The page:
Margaret Sparrow

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Dame Margaret Sparrow

Margaret Sparrow (cropped).jpg
Sparrow in 2014
Born
Margaret June Muir

(1935-06-25) 25 June 1935 (age 86)
Inglewood, New Zealand
Known forCampaigning for reproductive rights
Spouse(s)
Peter Charles Methven Sparrow
(m. 1956; died 1982)
Children2

Dame Margaret June Sparrow DNZM MBE (née Muir, born 25 June 1935) is a New Zealand medical doctor, reproductive rights advocate, and author.

Early life, family, and education[edit]

Sparrow was born in Inglewood on 25 June 1935 to Daniel James Muir and Jessie Isobel Muir (née McMillan),[1] and was educated at Waitara District High School and New Plymouth Girls' High School.[2] She went on to study at Victoria University College from 1953 to 1955, graduating BSc; the University of Otago from 1957 to 1963, from where she graduated MB ChB; and the University of London, where she completed a Diploma in Venereology in 1976.[1]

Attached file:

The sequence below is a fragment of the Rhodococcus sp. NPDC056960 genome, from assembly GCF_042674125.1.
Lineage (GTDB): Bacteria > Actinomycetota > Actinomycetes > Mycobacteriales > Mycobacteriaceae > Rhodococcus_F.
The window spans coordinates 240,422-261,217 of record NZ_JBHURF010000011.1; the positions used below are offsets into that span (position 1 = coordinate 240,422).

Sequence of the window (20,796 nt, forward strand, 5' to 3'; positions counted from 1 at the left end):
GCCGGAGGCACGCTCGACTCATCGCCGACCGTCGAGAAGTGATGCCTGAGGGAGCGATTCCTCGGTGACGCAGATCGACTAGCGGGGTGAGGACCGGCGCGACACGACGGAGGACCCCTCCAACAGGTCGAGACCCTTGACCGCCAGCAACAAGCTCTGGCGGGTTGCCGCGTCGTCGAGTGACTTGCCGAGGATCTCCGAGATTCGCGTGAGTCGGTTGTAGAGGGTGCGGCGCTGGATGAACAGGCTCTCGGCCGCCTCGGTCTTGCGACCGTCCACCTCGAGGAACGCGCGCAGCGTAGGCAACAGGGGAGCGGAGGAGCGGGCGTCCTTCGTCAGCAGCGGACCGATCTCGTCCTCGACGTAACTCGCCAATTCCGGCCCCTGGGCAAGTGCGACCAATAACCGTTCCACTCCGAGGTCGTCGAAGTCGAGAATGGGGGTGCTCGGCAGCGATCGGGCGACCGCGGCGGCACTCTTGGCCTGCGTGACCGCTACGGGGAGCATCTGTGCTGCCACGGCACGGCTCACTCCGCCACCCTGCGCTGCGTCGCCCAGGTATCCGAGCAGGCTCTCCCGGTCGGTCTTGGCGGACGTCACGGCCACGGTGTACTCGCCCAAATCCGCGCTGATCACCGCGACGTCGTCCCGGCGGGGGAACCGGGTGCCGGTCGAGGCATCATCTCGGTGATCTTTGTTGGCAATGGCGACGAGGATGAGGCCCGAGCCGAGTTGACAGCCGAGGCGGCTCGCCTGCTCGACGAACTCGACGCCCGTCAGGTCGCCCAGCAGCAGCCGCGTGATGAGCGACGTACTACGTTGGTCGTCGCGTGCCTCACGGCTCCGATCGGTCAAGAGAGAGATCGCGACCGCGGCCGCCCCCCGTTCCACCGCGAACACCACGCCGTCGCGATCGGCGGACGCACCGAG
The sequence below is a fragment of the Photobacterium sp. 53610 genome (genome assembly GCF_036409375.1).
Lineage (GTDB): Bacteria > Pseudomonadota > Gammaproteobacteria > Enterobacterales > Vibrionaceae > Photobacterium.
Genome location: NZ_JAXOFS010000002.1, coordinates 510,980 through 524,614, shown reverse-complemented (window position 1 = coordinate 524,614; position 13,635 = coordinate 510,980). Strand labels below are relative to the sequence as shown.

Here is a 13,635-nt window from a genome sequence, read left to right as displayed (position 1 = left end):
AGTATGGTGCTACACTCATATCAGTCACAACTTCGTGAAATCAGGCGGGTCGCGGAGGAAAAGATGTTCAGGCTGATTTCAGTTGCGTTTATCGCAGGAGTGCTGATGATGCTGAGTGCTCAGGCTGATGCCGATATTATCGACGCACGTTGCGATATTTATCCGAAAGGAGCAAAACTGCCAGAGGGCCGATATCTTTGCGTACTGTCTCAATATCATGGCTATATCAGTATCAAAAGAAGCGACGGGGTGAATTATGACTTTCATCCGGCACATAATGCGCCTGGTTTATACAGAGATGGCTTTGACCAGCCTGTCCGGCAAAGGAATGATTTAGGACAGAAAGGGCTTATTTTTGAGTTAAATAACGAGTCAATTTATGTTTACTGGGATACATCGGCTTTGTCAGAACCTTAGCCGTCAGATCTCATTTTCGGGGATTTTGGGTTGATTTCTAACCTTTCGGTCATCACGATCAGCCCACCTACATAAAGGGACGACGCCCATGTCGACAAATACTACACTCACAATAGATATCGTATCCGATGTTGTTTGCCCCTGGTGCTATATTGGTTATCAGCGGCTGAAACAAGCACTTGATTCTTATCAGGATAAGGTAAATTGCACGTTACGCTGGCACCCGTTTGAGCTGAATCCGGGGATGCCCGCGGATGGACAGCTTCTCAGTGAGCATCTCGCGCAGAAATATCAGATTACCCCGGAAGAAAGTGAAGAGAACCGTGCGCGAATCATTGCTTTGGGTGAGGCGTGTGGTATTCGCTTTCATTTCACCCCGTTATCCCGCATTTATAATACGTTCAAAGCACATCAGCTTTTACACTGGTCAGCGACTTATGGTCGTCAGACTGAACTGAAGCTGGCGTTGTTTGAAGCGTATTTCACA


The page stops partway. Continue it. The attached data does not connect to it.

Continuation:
In 1956, she married Peter Charles Methven Sparrow, and the couple went on to have two children.[1] Peter Sparrow died in 1982.[1]

Career[edit]

Sparrow started her career in health working at the student health centre at Victoria University of Wellington in the late 1960s. At the time, the clinic would only allow contraception to be given to married couples, and she had to go against the wishes of the director of the clinic to put up an information display about contraception.[3]